With respect to protection of software based inventions, the different subject matters that are of primary interest for inventors in the software field are:
- the methods that are enabled by the software,
- the systems that run the software to enable the methods, and
- the devices (or computer program products) that store the software and/or allow the software to be executed.
Since computer program product claims are not allowed, it would not be possible to protect devices that merely store instructions to be executed in India. Therefore, it has been the general practice to protect software based inventions through method claims and system claims.
In my earlier blog post titled “ Revised Draft Manual: A case of over simplification re software inventions”, I discussed about the clarifications provided by the revised draft manual of patent practice procedure published in 2010. I also discussed the requirements for patentability of software based inventions as interpreted from the revised draft manual.
Most software inventions are method or algorithm based inventions that apply a novel method or algorithm to solve a particular problem. For such a typical software invention, patent practitioners have been crafty in writing system claims based on “method” innovations. The usual practice has been to write some form of “means plus function” claims by using the “means” or “adapted to” language to claim a system performing a certain method. Writing such method based system claims for method based inventions usually is a cut-and-paste job where the method steps are repeated from corresponding method claims. That results in unnecessary repetition and also increases the cost of filing the application for the applicant (as the total claims go beyond the limit of 10 claims in most cases). The process also increases the risk of not having language consistent across claims as there is more repetition. Further, such repetition also increases the processing time at the patent office and results in delay of grant of an application, as patent examiner would have try and see if there are any differences in the method steps from one claim to another.
Obviously, the patent office has taken notice of this. Examiners these days are arguing on simplifying such claims to make everyone’s lives easier. They are suggesting to write what are called as “application” claims. Application claims are nothing but multiple dependent claims that depend on one or more of method claims without having to repeat the method steps involved. For example, one could write an “application” system claim like this:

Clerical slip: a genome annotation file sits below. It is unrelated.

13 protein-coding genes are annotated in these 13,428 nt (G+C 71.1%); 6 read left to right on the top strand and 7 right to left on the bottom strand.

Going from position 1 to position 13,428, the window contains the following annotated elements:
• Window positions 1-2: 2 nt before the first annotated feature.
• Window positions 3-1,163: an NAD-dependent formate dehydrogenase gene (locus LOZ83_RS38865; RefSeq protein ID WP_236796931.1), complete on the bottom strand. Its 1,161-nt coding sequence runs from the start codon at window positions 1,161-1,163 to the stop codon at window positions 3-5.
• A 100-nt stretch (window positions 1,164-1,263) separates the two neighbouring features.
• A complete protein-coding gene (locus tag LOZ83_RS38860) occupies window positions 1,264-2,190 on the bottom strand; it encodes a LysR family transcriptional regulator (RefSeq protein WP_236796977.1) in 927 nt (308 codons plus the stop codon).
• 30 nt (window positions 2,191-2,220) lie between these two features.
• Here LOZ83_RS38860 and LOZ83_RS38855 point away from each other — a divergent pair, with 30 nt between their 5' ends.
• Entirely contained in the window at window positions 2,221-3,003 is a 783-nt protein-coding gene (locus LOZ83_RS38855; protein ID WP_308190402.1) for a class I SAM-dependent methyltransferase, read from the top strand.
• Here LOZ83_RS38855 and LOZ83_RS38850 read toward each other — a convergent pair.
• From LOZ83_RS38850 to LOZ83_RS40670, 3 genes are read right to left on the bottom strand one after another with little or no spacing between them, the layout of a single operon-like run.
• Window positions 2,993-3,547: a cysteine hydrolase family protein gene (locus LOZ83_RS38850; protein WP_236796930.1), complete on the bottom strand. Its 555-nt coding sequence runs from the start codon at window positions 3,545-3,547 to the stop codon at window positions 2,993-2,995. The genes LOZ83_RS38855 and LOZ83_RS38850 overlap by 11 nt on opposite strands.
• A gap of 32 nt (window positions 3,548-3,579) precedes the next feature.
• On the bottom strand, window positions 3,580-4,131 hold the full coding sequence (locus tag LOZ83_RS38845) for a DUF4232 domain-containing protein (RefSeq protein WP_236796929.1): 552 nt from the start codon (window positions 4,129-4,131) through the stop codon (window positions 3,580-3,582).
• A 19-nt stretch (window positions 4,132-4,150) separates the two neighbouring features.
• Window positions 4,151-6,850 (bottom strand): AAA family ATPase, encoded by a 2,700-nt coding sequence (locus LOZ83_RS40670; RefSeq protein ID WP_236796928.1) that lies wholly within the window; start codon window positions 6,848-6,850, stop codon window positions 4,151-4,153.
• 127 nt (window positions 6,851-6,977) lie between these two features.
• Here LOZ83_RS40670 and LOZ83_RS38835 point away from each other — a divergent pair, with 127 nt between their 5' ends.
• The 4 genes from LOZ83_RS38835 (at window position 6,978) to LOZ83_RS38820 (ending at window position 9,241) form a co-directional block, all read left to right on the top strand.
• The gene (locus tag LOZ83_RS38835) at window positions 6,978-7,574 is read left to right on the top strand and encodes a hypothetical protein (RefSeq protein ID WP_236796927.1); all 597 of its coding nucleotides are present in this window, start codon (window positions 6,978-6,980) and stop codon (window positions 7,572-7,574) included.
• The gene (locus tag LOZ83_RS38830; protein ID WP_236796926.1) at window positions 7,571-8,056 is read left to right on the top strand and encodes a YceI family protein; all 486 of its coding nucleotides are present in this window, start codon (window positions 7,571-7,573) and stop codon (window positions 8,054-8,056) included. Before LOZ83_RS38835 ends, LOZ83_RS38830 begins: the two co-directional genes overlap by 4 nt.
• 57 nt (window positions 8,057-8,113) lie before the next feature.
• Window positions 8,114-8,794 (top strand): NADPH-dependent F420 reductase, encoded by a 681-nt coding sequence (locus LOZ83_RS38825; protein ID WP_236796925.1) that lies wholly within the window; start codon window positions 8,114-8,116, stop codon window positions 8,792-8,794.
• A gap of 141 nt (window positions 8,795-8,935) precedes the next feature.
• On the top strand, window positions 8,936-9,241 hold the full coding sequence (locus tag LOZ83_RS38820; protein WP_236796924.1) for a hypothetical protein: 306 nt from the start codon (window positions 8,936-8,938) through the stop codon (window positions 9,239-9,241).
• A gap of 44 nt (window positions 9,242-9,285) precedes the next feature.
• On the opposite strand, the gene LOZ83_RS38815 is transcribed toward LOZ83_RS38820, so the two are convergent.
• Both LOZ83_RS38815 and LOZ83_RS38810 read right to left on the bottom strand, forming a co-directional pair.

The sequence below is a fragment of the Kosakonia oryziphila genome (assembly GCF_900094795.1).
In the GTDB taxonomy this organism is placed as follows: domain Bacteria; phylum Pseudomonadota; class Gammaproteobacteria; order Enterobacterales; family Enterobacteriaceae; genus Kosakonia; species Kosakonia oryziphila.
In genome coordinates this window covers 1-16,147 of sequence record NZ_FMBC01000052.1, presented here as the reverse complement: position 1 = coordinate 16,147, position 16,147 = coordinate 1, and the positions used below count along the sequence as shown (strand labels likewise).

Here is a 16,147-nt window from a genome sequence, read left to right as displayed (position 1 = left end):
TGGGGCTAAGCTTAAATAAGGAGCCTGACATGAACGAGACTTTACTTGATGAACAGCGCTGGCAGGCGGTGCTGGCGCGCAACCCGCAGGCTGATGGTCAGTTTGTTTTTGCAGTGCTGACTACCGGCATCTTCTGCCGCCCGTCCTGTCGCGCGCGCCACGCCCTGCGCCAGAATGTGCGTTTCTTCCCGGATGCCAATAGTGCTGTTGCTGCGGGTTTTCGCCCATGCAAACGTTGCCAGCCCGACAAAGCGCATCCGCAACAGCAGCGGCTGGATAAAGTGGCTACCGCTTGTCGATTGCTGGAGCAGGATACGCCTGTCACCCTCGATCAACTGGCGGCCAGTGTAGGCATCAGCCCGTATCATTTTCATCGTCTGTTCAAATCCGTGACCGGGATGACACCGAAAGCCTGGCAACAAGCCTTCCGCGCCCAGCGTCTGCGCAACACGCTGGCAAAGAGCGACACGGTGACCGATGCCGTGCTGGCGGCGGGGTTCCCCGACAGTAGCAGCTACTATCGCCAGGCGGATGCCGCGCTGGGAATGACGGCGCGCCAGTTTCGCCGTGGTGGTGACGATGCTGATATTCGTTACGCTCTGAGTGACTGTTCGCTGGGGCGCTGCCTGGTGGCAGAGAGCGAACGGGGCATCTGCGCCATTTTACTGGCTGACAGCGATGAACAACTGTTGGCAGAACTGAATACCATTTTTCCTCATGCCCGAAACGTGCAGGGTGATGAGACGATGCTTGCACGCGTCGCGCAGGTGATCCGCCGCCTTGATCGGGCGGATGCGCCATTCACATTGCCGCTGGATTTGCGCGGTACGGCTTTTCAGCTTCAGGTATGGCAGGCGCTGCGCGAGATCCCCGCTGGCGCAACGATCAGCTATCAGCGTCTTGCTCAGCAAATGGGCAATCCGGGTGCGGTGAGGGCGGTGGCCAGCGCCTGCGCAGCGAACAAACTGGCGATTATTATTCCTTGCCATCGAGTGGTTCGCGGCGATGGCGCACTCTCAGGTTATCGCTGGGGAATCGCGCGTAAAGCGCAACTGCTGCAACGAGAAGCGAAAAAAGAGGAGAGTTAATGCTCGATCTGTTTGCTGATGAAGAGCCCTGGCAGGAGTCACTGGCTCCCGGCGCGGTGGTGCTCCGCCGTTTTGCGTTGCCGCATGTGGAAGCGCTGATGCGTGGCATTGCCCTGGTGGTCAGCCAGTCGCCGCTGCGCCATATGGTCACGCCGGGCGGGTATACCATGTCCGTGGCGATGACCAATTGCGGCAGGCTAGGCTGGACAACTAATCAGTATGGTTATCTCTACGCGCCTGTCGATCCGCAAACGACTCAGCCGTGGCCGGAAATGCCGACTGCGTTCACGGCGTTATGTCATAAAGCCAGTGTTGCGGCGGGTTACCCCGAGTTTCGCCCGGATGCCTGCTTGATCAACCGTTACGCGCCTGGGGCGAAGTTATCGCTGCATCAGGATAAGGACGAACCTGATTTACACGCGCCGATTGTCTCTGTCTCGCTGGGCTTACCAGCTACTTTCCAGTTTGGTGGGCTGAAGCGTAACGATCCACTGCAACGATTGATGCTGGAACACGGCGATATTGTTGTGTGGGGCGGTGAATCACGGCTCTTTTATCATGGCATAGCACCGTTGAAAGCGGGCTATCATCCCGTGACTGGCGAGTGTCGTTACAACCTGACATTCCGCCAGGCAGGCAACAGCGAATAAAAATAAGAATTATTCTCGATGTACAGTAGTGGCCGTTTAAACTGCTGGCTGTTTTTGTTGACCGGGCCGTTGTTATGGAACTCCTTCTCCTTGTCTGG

“A system for performing .. as in claims x to y”,
where claims x to y are obvious claims relating to the methods according to various embodiments of the invention. Therefore, this claim is claiming a system that “applies” a novel method.
Our view is that it makes the lives of the practitioner’s much easier because we do not have to worry about keeping our words consistent when we rewrite certain portions. More importantly, I believe that application claims allow for at least the same scope of protection, if not more, and definitely less ambiguous as compared to the system claims based on “adapted” or “means” language. That is because, currently there is no case law in India that can help us clearly determine the scope of protection for system claims based on method steps. The “means” and “adapted” language have been largely adopted by practitioners from other patent systems. Since such language is not clearly defined as of now, those words have no specific meaning attached to them. Therefore, the scope of protection is subjective and there is no guarantee that such language will lead to broader protection. Now, when it comes to the application claims, we are not using any undefined language such as “means” or “adapted”. Therefore, the language is cleaner and defines the scope of the claim much more clearly.
By, Arun K Narasani, CEO.